Thursday, April 9, 2009


I must admit that I continue to be in awe of how handfuls of armed thugs with fast boats can virtually terrorize merchant mariners and disrupt billions of dollars of international commercial shipping with virtual impunity, as demonstrated by the fact that in less than a week we've seen five major acts of maritime piracy, the largest being the temporary takeover of the Maersk Alabama and the hostage taking of Captain Richard Phillips, who permitted the pirates to take him instead of his crew. Also taken in the Indian Ocean were two French couples who were quoted as saying, "The pirates can't destroy our dream." Other takeovers included and 30-crew members of a large French-registered luxury yacht seized in the Gulf of Aden, a British cargo ship and a German container ship and a Yemini tugboat.

If the collective international community were deviate from its confinement to being inside the "box," there may well be solutions that have not been explored. For example, although international law and insurance underwriters generally mandate that commercial vessels not be armed or carry firearms for protection, I believe that even a five-year-old child could conclude that we are in extraordinary circumstances. And often, extraordinary circumastances require extraordinary deterrents and solutions.

As a former Marine and one who enjoys reading Marine Corps history, I think back to the days 200 years ago when armed Marine seagoing detachments were assigned to large naval vessels.

Merchant ships are no different. If they are exposed to extraordinary risks that would jeopardize the lives of crews and risk the sabotage or theft of vessels (which has occurred in many cases), extraordinary solutions are warranted, hopefully with the help of international organizations and underwriters. As someone who has devoted his entire life to protecting others, first as a Marine, then as a Diplomatic Security agent and ultimately as a security consultant, there is always a solution to a problem, other than sitting on your hands.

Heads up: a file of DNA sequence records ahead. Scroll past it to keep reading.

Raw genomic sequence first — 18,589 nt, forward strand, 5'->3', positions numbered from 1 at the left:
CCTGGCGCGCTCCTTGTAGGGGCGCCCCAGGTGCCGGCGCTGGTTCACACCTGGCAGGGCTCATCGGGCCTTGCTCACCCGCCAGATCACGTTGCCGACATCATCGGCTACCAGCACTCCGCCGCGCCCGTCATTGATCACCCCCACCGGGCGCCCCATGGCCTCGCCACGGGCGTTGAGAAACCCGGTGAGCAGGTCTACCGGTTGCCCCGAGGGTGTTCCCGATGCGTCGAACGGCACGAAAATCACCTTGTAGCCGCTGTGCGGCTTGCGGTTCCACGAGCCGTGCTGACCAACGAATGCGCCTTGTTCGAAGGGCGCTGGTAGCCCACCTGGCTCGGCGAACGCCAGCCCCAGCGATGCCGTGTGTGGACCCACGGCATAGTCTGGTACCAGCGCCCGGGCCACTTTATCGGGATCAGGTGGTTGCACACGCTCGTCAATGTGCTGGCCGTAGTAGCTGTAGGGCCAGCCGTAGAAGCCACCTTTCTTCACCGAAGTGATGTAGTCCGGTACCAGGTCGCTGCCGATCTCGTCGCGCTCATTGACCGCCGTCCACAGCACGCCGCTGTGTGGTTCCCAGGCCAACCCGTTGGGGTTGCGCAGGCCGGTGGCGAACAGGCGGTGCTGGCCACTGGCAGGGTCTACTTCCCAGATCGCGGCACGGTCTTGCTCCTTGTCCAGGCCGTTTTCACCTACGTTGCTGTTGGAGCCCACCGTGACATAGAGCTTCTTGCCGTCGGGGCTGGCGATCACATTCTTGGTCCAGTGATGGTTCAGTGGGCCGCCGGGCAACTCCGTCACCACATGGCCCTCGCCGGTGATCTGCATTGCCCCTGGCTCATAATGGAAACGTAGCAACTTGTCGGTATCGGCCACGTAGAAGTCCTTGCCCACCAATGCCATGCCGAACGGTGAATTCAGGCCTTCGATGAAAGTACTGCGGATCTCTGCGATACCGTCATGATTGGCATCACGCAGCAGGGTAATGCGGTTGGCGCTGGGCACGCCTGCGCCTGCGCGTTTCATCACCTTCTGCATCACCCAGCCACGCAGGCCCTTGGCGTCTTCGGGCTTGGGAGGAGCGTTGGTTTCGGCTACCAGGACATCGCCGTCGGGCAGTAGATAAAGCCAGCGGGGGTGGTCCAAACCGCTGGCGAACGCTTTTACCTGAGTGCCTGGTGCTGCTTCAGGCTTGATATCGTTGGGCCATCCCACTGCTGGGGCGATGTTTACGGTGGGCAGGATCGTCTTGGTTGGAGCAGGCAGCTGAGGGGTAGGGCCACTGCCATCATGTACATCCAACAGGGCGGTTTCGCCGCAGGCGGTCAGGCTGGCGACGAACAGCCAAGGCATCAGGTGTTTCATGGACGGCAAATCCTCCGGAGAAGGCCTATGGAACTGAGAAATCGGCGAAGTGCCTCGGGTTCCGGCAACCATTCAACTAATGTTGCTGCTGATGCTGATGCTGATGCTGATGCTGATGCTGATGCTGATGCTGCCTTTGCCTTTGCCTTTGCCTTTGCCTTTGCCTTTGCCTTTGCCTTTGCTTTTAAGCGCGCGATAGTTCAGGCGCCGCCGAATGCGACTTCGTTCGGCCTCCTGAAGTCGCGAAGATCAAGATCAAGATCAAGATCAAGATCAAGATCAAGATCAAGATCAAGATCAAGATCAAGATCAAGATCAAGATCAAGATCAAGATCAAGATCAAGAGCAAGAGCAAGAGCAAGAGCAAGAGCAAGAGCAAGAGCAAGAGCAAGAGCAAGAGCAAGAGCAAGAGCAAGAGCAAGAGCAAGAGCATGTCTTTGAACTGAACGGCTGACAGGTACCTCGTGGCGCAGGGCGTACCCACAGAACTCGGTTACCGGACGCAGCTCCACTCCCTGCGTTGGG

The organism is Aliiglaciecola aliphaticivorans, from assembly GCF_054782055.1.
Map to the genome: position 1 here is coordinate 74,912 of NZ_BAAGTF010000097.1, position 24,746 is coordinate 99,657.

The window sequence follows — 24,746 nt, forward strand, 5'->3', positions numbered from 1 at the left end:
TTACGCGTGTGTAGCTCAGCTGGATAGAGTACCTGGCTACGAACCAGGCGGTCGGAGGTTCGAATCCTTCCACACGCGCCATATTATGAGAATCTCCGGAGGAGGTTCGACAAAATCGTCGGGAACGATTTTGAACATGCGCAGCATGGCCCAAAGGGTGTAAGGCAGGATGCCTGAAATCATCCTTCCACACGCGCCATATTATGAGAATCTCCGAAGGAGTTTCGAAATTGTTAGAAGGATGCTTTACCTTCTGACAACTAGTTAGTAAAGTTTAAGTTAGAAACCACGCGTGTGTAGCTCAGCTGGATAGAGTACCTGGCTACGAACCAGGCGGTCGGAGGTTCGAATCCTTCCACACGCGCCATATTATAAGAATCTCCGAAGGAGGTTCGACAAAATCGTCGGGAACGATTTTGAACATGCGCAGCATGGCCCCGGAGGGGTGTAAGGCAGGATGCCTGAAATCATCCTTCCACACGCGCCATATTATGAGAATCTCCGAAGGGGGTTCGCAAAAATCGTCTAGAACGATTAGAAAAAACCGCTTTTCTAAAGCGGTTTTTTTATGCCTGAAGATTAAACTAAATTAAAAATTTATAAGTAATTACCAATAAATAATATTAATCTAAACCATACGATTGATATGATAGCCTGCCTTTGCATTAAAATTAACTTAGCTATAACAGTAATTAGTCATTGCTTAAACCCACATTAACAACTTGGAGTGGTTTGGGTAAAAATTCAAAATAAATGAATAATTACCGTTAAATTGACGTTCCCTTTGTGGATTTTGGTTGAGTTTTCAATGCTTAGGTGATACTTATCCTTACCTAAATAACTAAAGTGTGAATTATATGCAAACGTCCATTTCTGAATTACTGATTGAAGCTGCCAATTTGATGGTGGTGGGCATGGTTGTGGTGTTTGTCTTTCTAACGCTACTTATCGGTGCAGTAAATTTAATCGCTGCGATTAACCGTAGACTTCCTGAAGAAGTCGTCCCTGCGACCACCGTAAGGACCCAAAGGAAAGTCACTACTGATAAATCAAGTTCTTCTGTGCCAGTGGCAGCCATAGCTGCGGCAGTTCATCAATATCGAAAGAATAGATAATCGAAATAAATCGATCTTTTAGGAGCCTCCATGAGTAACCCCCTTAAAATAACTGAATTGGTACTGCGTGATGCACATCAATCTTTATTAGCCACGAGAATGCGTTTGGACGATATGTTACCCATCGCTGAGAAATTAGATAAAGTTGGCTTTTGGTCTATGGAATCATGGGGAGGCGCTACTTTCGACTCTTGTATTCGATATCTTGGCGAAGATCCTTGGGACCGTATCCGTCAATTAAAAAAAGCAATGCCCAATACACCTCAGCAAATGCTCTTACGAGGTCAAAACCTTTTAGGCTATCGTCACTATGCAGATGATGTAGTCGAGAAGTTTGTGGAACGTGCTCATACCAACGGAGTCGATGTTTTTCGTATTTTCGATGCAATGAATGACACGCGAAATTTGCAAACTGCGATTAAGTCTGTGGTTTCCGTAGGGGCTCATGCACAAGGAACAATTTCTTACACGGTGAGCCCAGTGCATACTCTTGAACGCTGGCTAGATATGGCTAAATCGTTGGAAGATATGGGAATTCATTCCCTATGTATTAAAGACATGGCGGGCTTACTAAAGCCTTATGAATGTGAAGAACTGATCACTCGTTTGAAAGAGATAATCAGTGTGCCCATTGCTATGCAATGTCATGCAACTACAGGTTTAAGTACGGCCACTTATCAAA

Given the threat of maritime piracy we see today, there is a critical need for the international community, global law enforcment and shipping and cruise ship owners to figure out a way to do the following:

1. Embark on a multi-lateral program of air surveillance of high risk shipping lanes;
2. Utilization of security surveillance technology that can alert crews to the imminent presence of
hostile elements; and
3. Provide armed response teams aboard high-value ships traveling in high-risk areas who are
capable of neutralizing fast-moving, heavily armed pirates.

Admittedly, only high-value, large vessels can contemplate the three strategies described above. Small pleasure vessels that are 10-20 meters in length are simply not capable of countering the efforts of heavily armed pirates equipped with AK-47s and RPGs moving at sixty knots, so there options include the following:

a. Avoid waters where pirates have been active;
b. Consider ransom-kidnap insurance;
c. Maintain constant visual surveillance of boats and vessels that can be seen on the horizon;
d. Carry several flare guns for all contingencies;
e. Consider the use of equipment which can detect other vessels;
f. Have a marine radio that enables you to stay in touch with responsible Coast Guard and
maritime police;
g. Have the capability to notify family and friends quickly of your situation;
h. Be able to activate a hidden GPS-controlled beacon if engagement with hostile elements is
imminent; and
i. Have a personal crisis management plan with who you family can contact in the event your
boat is seized by pirates.

Surely, these proactive initiatives, all of which can work, would be far better than doing absolutely nothing.

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